Blog |November 21, 2018

Member Spotlight: The Commonwealth Secretariat

Photo of Commonwealth Bridge (Canberra, Australia), by Marty Southwell on Unsplash
Commonwealth Avenue, Canberra, ACT, Australia. Photo: Marty Southwell / Unsplash.com 

 

Over the past year, the Global Infrastructure Connectivity Alliance membership has grown to 13 members, ranging from national governments and multilateral development banks to international organizations and established associations. Most recently, we have welcomed four new members, including the Republic of Indonesia, The Commonwealth Secretariat, Long-term Infrastructure Investors Association, and the Maputo Corridor Logistics Initiative.

You might have seen their logos on the GICA Member page, or perhaps you have browsed through their individual websites. But what might not be obvious from a logo or website is what motivated each member to join GICA and the role cross-border connectivity plays in each member's day-to-day operations.

To learn more about how our members view connectivity, we will be introducing them to you in our Member Spotlight series. First up? The Commonwealth Secretariat and a brief interview with Mr. Kirk Haywood, Adviser for Trade Competiveness.

 

 

GICA: What motivated the Commonwealth Secretariat to become a member of GICA?

Commonwealth Secretariat: At the Commonwealth Heads of Government Meeting in April 2018, the 53 Leaders of the Commonwealth launched the Commonwealth Connectivity Agenda for Trade and Investment (CCA). The CCA focuses on four areas:

1) supporting global growth

2) employment creation

3) knowledge sharing

4) promoting development

The CCA is about policy arbitrage—policymakers sharing experiences that work in different countries at different levels of development to help other policymakers make more informed decisions.

 

GICA: What is the Commonwealth’s vision, or agenda, for cross-border connectivity infrastructure?

Commonwealth: On infrastructure, [Commonwealth] members focus on looking at how to unlock private sector investment for infrastructure. We also focus on providing policymakers across the Commonwealth with tools that can be piloted within a member or small groups of members, which can then be subject to peer review among members, and upon which the broader membership can draw lessons. Within the broad remit of infrastructure, the infrastructure necessary for digital trade is a particular area of interest to Commonwealth policymakers.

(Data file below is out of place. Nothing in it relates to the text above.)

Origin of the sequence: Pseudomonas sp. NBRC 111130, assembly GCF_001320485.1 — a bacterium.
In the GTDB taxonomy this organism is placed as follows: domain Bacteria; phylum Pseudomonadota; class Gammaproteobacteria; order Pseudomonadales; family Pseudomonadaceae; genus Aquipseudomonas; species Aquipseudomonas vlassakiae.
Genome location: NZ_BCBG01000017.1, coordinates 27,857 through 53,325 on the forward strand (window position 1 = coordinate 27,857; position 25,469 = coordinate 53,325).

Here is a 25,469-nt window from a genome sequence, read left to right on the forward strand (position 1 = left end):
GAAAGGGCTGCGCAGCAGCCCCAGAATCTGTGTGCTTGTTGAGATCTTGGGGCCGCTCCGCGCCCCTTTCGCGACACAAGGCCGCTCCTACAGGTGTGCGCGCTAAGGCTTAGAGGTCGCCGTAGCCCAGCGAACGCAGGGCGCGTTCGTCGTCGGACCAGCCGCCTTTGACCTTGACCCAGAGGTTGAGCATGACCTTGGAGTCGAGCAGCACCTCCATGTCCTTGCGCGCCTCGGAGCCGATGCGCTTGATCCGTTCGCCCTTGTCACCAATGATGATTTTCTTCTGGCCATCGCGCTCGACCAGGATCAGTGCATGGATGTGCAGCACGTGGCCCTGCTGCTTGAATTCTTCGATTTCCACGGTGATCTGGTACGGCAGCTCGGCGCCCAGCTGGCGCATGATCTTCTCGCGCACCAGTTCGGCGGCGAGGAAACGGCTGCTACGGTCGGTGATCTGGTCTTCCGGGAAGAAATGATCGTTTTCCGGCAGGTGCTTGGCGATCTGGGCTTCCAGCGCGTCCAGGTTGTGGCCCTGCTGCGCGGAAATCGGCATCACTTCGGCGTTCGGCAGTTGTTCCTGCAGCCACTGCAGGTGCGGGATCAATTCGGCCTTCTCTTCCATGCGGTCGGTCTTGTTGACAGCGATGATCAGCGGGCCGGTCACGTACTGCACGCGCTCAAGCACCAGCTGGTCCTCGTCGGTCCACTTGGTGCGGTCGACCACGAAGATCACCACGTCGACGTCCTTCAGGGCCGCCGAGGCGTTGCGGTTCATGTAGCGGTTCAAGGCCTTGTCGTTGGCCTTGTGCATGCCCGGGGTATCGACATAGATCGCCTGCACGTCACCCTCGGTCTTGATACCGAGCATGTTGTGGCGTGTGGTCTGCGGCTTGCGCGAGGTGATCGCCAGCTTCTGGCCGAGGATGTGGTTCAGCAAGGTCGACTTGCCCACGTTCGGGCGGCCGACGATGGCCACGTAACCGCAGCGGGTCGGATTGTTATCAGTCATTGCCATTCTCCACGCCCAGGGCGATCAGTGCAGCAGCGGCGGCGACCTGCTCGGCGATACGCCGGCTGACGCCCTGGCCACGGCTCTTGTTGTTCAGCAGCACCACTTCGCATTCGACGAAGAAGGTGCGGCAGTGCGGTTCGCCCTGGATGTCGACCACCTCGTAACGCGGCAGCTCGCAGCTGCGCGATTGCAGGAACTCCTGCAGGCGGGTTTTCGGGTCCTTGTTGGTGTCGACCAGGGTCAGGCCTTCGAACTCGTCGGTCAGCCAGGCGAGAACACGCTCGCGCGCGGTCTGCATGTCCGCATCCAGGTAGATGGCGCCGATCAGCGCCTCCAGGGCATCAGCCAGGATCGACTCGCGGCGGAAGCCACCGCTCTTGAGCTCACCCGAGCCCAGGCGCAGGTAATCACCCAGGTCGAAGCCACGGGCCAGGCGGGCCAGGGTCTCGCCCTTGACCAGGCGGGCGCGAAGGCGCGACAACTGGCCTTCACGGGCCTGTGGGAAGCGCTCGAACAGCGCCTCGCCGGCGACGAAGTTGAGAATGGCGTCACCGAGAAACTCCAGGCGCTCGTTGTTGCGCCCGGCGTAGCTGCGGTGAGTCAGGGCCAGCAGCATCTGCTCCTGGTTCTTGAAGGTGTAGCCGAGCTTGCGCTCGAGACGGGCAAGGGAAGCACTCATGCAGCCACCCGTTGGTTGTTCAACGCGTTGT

GICA: Are any challenges for improving connectivity unique to the Commonwealth? How might GICA’s knowledge sharing platforms and network support your aims in addressing such challenges?

Commonwealth: The Commonwealth represents 53 diverse members, spread globally and at different levels of development. From large emerging economies such as India and South Africa, to small island states such as Kiribati and St. Kitts. Having such a globally diverse membership means that our focus will not be on building physical infrastructure. Instead our focus will be on the soft infrastructure—the ecosystem for infrastructure development. A particular challenge our members want to understand is how to attract investment in infrastructure in small and vulnerable economies—a difficult question.

The CCA sees GICA as a source of knowledge on what solutions could work in members and also as a network that can help connect the dots from lessons learned in their various experiences supporting various categories of members in various regions. The network can also bring lessons learned from ongoing implementation of connectivity initiatives, that can be fed real-time into policy processes taking place across the Commonwealth.

 

Many thanks to Mr. Haywood for sharing the Commonwealth's views on cross-border connectivity with us. Stay tuned for more interviews in our Member Spotlight series.

 

 

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